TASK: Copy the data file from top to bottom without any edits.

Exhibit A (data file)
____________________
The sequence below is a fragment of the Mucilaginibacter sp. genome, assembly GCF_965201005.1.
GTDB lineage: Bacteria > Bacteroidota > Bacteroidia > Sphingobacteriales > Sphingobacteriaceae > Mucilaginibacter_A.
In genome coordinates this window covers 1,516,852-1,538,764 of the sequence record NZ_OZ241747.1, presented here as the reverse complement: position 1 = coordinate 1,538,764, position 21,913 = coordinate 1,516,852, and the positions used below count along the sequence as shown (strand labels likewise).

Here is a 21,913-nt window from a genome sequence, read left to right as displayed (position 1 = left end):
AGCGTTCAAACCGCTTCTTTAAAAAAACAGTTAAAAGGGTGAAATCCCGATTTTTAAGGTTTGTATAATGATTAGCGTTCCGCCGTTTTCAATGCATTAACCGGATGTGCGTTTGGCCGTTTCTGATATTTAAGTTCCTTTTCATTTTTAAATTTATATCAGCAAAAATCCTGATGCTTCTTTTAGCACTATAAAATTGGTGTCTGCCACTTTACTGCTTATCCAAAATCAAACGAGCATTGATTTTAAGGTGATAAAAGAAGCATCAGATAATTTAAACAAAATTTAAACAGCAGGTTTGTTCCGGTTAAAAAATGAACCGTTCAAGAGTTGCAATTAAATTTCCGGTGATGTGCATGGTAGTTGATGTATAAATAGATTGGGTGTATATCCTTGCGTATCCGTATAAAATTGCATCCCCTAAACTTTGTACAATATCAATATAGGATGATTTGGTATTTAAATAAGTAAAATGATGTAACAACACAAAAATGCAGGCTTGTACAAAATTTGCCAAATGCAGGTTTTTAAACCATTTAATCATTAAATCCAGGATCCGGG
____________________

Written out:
The sequence below is a fragment of the Mucilaginibacter sp. genome, assembly GCF_965201005.1.
GTDB lineage: Bacteria > Bacteroidota > Bacteroidia > Sphingobacteriales > Sphingobacteriaceae > Mucilaginibacter_A.
In genome coordinates this window covers 1,516,852-1,538,764 of the sequence record NZ_OZ241747.1, presented here as the reverse complement: position 1 = coordinate 1,538,764, position 21,913 = coordinate 1,516,852, and the positions used below count along the sequence as shown (strand labels likewise).

Here is a 21,913-nt window from a genome sequence, read left to right as displayed (position 1 = left end):
AGCGTTCAAACCGCTTCTTTAAAAAAACAGTTAAAAGGGTGAAATCCCGATTTTTAAGGTTTGTATAATGATTAGCGTTCCGCCGTTTTCAATGCATTAACCGGATGTGCGTTTGGCCGTTTCTGATATTTAAGTTCCTTTTCATTTTTAAATTTATATCAGCAAAAATCCTGATGCTTCTTTTAGCACTATAAAATTGGTGTCTGCCACTTTACTGCTTATCCAAAATCAAACGAGCATTGATTTTAAGGTGATAAAAGAAGCATCAGATAATTTAAACAAAATTTAAACAGCAGGTTTGTTCCGGTTAAAAAATGAACCGTTCAAGAGTTGCAATTAAATTTCCGGTGATGTGCATGGTAGTTGATGTATAAATAGATTGGGTGTATATCCTTGCGTATCCGTATAAAATTGCATCCCCTAAACTTTGTACAATATCAATATAGGATGATTTGGTATTTAAATAAGTAAAATGATGTAACAACACAAAAATGCAGGCTTGTACAAAATTTGCCAAATGCAGGTTTTTAAACCATTTAATCATTAAATCCAGGATCCGGG